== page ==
“Pakistan is situated in a region with ‘interesting’ neighbours. We may be far away, but its stability is a cornerstone for peace in this region and therefore impacts the world,” he said, explaining the continued geo-strategic importance of the country.
It seemed tragic that Pakistan’s importance is derived chiefly from its location rather than its innate attributes or economic might. Thus, the ambassador added, “we have been here for a long time. Pakistan and Germany have had a very good partnership and diplomatic relations since 1952.”
The ambassador gave a surprising answer when asked what impressed him the most in his recent trips across the country.
“The girls in Nushkin gave me a hard time in terms of questioning,” he laughed. “It was very encouraging there to see a women’s campus in Balochistan for higher studies in a rural area, far off the beaten track. They could speak English well enough to communicate and were not intimidated by the presence of a German ambassador. It is a remarkable example of young girls being determined to make something of themselves and gripping the chance that the institution was providing.”
Mr Grannas, visiting Nushkin because parts of a district hospital were constructed with German money, was full of praises for the self-confidence and determination expressed by the girls he met there.
Generally, however, he got the impression that the Balochs feel they receive limited benefits from the activities within the province, such as mining. While there is not much a German ambassador can do to address these ails, the common people of the province aired their grievances in hopes of being heard by higher powers.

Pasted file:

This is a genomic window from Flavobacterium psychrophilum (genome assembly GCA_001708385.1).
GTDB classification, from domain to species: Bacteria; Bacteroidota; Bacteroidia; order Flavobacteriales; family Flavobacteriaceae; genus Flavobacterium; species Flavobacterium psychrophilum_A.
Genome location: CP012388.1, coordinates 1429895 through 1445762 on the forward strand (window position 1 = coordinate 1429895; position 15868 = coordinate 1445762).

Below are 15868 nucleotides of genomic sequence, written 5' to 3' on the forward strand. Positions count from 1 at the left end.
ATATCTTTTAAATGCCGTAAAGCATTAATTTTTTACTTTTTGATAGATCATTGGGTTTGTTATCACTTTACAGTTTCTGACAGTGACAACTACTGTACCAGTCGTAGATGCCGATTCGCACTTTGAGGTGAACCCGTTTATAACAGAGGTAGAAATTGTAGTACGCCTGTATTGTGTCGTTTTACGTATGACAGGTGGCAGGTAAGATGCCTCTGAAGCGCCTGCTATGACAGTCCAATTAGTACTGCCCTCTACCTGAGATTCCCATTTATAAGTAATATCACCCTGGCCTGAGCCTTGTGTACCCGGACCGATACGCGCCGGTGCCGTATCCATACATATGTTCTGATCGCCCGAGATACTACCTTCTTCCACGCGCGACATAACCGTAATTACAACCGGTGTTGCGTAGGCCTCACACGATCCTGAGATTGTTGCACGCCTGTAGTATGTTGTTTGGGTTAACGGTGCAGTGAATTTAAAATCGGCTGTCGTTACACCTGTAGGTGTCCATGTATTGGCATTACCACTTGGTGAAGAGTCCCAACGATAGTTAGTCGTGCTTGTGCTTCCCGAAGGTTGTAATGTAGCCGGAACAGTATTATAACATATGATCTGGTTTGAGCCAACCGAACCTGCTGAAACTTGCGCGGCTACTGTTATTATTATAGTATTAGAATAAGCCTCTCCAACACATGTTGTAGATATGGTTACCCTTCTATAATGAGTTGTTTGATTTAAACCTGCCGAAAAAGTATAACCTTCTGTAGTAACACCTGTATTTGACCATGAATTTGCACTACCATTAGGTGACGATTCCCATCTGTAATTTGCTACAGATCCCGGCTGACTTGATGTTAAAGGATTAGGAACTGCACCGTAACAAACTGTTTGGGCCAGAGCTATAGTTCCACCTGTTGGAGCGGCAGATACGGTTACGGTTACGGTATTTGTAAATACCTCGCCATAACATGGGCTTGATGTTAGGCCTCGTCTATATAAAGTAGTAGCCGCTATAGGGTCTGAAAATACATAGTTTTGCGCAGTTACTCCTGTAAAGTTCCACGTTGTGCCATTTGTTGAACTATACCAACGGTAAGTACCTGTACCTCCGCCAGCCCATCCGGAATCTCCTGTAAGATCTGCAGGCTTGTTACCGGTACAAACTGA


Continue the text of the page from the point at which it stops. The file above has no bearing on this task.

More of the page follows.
Given the recent Quran-burning incident in Stockholm, the ambassador was questioned about the state of Islamophobia in Germany. Of the roughly five million Muslims there, the bulk are Turkish and only 200,000 are Pakistani.
“Of course, there are always idiots in any society. About 80 per cent of Germans understand that migration is beneficial for society and there has to be some integration.”
The congenial chat with the ambassador touched on many topics, from his admiration of the beauty of Ziyarat to his love for chapli kebabs which he had in Peshawar. But the conversation took a sombre turn when discussing the current economic crisis.
“It is not up to me to make a prescription as to what Pakistan should do. No country is ever saved from the outside.
“There is a path that has to be walked upon to navigate Pakistan out of the current crisis, even if it may not be enjoyable in the immediate future. While I cannot say what the people of Pakistan should do or not do, I will say that the awareness and consciousness of what is going on now have grown to such an extent that people will take the required actions.
“And it is up to the Pakistani people to choose those capable enough to carry out the necessary reforms. Reforms that cannot be taken in weeks or months but those that will bring about sustainable development.”
Originally published at The Dawn